I want to thank Mary Robinson, descendant of Captain Erwin Ambrose Bowen, for the biographical materials on her Great-Great Grandfather which is presented in this series of posts.
Captain Erwin A. Bowen was paroled from Libby Prison at Aiken’s Landing in Richmond, on September 13, 1862. At Washington, D.C. on the 17th, he secured fifteen days leave of absence and started for home on the 5 p.m. train. That leave would extend to October 2nd. On October 1st Captain Bowen mustered out of the 28th New York Volunteers. On October 31st, Lieutenant-Colonel Bowen mustered into the newly minted 151st New York Volunteers, a 3 year regiment.
Continue reading “Capt. E. A. Bowen, Part 3; With the 151st NY at Payne’s Farm”
Captain Bowen’s great-great-granddaughter shared this manuscript of her ancestor’s service so that it could be posted here. These soldiers’ personal stories, from both sides of the battle, are what makes our battlefield history so compelling.
In 1858 Erwin Bowen married Anna Beach. He was then a lieutenant in the New York State Militia. On September 25, 1860, a daughter Effie, was born. She would be the first of 4 children. In the following letter, Captain Bowen, writes to his wife about his experiences at the Battle of Cedar Mountain and as a captured prisoner of war following the engagement. Towards the end of the letter, he records the passing of his young daughter’s 2nd birthday, while he was still held captive as a prisoner of war in Richmond. Here is the captain’s story in his own words.
Continue reading “Capt. Erwin A. Bowen, Part 2; Libby Prison”
I want to thank Captain Bowen’s great-great-granddaughter, Mary Robinson for helping me share her ancestor’s story, presented here in several parts, of which this is the first.
The 28th New York Volunteers lost heavily at the Battle of Cedar Mountain.#1 It was the defining episode of the regiment’s two year history, and they memorialized it in writings, battlefield monuments and veteran re-unions. The story of Captain Erwin A. Bowen figures prominently amidst these engaging human interest stories.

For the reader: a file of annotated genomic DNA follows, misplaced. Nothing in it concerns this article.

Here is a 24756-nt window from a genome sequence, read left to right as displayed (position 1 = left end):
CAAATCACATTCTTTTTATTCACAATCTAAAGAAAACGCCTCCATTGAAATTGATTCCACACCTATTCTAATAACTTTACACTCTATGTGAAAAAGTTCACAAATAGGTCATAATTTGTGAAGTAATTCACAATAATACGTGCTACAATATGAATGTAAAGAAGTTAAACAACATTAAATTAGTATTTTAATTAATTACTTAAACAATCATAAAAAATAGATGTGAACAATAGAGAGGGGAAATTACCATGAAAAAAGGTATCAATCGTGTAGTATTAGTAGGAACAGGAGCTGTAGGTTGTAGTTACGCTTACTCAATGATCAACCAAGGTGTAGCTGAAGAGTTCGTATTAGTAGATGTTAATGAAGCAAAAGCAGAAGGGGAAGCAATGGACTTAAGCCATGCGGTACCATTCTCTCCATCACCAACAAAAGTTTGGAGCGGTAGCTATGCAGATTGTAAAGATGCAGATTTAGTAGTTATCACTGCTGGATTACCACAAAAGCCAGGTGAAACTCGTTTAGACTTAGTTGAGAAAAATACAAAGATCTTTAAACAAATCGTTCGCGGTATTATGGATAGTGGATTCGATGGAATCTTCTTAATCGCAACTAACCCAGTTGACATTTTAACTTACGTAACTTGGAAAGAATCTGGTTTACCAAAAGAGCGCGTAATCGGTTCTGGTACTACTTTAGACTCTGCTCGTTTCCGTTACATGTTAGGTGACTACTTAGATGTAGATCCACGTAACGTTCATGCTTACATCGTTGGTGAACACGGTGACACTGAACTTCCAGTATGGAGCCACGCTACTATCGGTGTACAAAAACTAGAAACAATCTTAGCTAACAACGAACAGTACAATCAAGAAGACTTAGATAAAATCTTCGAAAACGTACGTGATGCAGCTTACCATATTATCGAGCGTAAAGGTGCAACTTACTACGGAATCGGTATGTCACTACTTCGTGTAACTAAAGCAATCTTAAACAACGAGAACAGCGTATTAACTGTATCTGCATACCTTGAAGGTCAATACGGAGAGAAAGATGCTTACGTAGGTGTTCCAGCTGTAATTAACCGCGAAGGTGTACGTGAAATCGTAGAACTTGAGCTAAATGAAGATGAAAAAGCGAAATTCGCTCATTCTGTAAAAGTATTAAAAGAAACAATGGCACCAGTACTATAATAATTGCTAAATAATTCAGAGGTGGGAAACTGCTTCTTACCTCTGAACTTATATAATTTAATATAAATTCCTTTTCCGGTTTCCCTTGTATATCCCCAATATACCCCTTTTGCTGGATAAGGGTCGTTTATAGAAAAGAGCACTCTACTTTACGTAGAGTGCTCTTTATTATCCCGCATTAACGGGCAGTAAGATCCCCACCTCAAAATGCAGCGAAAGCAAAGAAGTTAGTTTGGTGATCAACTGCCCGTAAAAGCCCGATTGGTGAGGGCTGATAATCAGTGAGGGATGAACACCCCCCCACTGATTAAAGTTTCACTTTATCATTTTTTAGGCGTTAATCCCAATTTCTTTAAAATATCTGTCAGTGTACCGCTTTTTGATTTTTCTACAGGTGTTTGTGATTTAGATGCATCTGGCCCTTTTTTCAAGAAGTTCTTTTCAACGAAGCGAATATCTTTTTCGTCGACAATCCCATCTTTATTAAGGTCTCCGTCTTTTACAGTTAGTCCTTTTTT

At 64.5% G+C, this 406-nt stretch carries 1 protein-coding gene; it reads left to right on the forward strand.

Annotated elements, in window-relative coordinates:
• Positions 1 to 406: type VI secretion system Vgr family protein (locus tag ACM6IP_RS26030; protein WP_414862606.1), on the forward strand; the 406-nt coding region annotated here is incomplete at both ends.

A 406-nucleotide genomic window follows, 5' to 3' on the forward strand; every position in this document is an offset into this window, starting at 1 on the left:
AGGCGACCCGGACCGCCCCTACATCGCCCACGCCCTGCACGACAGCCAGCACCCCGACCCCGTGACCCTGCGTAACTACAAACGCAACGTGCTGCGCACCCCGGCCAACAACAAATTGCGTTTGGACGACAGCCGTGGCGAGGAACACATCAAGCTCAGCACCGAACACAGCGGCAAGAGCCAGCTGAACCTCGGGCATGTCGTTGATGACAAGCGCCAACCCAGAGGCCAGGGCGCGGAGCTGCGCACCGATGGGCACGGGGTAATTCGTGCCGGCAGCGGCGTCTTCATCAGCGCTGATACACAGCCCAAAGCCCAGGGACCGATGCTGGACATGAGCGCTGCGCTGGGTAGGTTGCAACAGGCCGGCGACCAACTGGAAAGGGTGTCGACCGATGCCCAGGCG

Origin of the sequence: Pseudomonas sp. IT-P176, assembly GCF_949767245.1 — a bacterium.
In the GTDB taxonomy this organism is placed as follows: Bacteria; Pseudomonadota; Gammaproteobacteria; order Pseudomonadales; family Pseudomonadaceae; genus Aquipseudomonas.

Continue reading “Capt. Erwin Ambrose Bowen, 28th NY; Part 1: Introduction”
Reports of Maj. Gen. John Pope, U. S. Army, commanding the Army of Virginia, with congratulatory orders.*
Headquarters Army of Virginia,
Near Cedar Creek, August 10, 1862 —5.45 a.m.
The enemy crossed the Rapidan day before yesterday, and yesterday advanced in heavy force against Culpeper. Their advance under Ewell had a very severe engagement yesterday with Banks’ corps, in which the loss was heavy on both sides without decisive results. Continue reading “No. 1. Maj. Gen. John Pope.”
Note: This report is printed in Vol. 51, Serial 107, of the Official Records. The introduction to this supplemental volume states: This volume contains documents discovered too late to be included where they belong. They supplement a number of other volumes, and contain material from Big Bethel (June 10, 1861) through Bull Run, various operations in Virginia in 1861 and 1862 into Maryland in 1862.
Report of Captain Clermont L. Best, Fourth U. S. Artillery, Chief of Artillery, Second Corps, Army of Virginia.
Hdqrs. Artillery, Second Corps, Army of Virginia
Culpeper, August 13, 1862.
Major: There being but five brigades composing the corps, and each of diminished strength, it was deemed proper that no more than one battery to each brigade should be brought into action. These batteries had been previously designated, and were placed in position on the most favorable points, supposed by the brigades to which they were respectively attached. Continue reading “Capt. Clerment L. Best”
Report of Brig. Gen. Samuel W. Crawford, U. S. Army, commanding First Brigade.
Hdqrs. First Brigade, First Division, Second Corps,
Army of Virginia, August 14, 1862.
Major: I have the honor to submit the following report of the operation of the force under my command in the recent engagement with the rebel forces near Cedar Mountain, Va.: Continue reading “No. 8. Brig. Gen. Samuel W. Crawford.”
Report of Brig. Gen. Christopher C. Augur, U. S. Army, commanding Second Division.
Washington, D.C., September 10, 1862.
Major: I desire respectfully to submit the following report of the operations of my division in the battle of Cedar Mountain up to 7 o’clock p. m., the time I was wounded and left the field: Continue reading “No. 11. Brig. Gen. Christopher C. Augur.”